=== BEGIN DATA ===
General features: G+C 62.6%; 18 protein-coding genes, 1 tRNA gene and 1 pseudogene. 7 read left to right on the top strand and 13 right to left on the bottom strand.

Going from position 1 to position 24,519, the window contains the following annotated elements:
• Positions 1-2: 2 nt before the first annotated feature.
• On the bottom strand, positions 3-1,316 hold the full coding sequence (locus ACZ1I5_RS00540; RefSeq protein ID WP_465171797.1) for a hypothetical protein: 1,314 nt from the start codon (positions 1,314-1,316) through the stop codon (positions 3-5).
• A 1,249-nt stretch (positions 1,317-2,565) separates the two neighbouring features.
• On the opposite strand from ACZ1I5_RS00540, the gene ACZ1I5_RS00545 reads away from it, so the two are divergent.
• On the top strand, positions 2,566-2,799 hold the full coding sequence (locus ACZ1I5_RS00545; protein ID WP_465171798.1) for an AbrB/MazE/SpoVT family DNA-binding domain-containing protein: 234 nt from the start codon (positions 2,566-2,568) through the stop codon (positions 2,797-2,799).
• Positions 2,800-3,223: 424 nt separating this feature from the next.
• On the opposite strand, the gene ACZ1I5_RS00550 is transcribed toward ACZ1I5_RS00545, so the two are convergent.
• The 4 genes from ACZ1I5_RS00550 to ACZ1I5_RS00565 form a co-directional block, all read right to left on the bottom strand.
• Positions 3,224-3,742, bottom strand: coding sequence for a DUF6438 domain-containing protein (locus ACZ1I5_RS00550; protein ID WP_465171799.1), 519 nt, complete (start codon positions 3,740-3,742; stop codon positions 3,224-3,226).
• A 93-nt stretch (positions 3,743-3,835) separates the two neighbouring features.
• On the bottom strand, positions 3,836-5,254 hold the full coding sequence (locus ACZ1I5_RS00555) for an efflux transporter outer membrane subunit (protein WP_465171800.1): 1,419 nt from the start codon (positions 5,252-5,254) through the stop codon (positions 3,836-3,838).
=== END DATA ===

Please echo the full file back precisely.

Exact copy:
General features: G+C 62.6%; 18 protein-coding genes, 1 tRNA gene and 1 pseudogene. 7 read left to right on the top strand and 13 right to left on the bottom strand.

Going from position 1 to position 24,519, the window contains the following annotated elements:
• Positions 1-2: 2 nt before the first annotated feature.
• On the bottom strand, positions 3-1,316 hold the full coding sequence (locus ACZ1I5_RS00540; RefSeq protein ID WP_465171797.1) for a hypothetical protein: 1,314 nt from the start codon (positions 1,314-1,316) through the stop codon (positions 3-5).
• A 1,249-nt stretch (positions 1,317-2,565) separates the two neighbouring features.
• On the opposite strand from ACZ1I5_RS00540, the gene ACZ1I5_RS00545 reads away from it, so the two are divergent.
• On the top strand, positions 2,566-2,799 hold the full coding sequence (locus ACZ1I5_RS00545; protein ID WP_465171798.1) for an AbrB/MazE/SpoVT family DNA-binding domain-containing protein: 234 nt from the start codon (positions 2,566-2,568) through the stop codon (positions 2,797-2,799).
• Positions 2,800-3,223: 424 nt separating this feature from the next.
• On the opposite strand, the gene ACZ1I5_RS00550 is transcribed toward ACZ1I5_RS00545, so the two are convergent.
• The 4 genes from ACZ1I5_RS00550 to ACZ1I5_RS00565 form a co-directional block, all read right to left on the bottom strand.
• Positions 3,224-3,742, bottom strand: coding sequence for a DUF6438 domain-containing protein (locus ACZ1I5_RS00550; protein ID WP_465171799.1), 519 nt, complete (start codon positions 3,740-3,742; stop codon positions 3,224-3,226).
• A 93-nt stretch (positions 3,743-3,835) separates the two neighbouring features.
• On the bottom strand, positions 3,836-5,254 hold the full coding sequence (locus ACZ1I5_RS00555) for an efflux transporter outer membrane subunit (protein WP_465171800.1): 1,419 nt from the start codon (positions 5,252-5,254) through the stop codon (positions 3,836-3,838).